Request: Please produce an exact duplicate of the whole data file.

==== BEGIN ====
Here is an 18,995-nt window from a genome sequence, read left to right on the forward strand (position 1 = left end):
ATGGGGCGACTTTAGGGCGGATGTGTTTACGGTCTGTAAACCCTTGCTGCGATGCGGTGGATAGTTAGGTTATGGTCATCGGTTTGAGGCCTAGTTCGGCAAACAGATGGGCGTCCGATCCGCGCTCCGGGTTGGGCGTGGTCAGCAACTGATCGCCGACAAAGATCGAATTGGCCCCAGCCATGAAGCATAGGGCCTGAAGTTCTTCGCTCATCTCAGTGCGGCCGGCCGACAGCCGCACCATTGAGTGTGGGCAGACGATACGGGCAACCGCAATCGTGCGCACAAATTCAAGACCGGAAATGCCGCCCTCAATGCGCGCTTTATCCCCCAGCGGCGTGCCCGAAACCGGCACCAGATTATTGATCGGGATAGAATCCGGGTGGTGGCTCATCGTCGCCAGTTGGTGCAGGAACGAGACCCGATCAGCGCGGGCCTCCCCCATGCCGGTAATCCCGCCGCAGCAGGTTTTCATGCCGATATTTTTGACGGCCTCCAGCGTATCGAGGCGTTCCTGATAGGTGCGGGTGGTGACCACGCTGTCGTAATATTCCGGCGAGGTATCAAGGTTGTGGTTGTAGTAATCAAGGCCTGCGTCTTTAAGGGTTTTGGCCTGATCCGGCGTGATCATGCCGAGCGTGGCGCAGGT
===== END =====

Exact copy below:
Here is an 18,995-nt window from a genome sequence, read left to right on the forward strand (position 1 = left end):
ATGGGGCGACTTTAGGGCGGATGTGTTTACGGTCTGTAAACCCTTGCTGCGATGCGGTGGATAGTTAGGTTATGGTCATCGGTTTGAGGCCTAGTTCGGCAAACAGATGGGCGTCCGATCCGCGCTCCGGGTTGGGCGTGGTCAGCAACTGATCGCCGACAAAGATCGAATTGGCCCCAGCCATGAAGCATAGGGCCTGAAGTTCTTCGCTCATCTCAGTGCGGCCGGCCGACAGCCGCACCATTGAGTGTGGGCAGACGATACGGGCAACCGCAATCGTGCGCACAAATTCAAGACCGGAAATGCCGCCCTCAATGCGCGCTTTATCCCCCAGCGGCGTGCCCGAAACCGGCACCAGATTATTGATCGGGATAGAATCCGGGTGGTGGCTCATCGTCGCCAGTTGGTGCAGGAACGAGACCCGATCAGCGCGGGCCTCCCCCATGCCGGTAATCCCGCCGCAGCAGGTTTTCATGCCGATATTTTTGACGGCCTCCAGCGTATCGAGGCGTTCCTGATAGGTGCGGGTGGTGACCACGCTGTCGTAATATTCCGGCGAGGTATCAAGGTTGTGGTTGTAGTAATCAAGGCCTGCGTCTTTAAGGGTTTTGGCCTGATCCGGCGTGATCATGCCGAGCGTGGCGCAGGT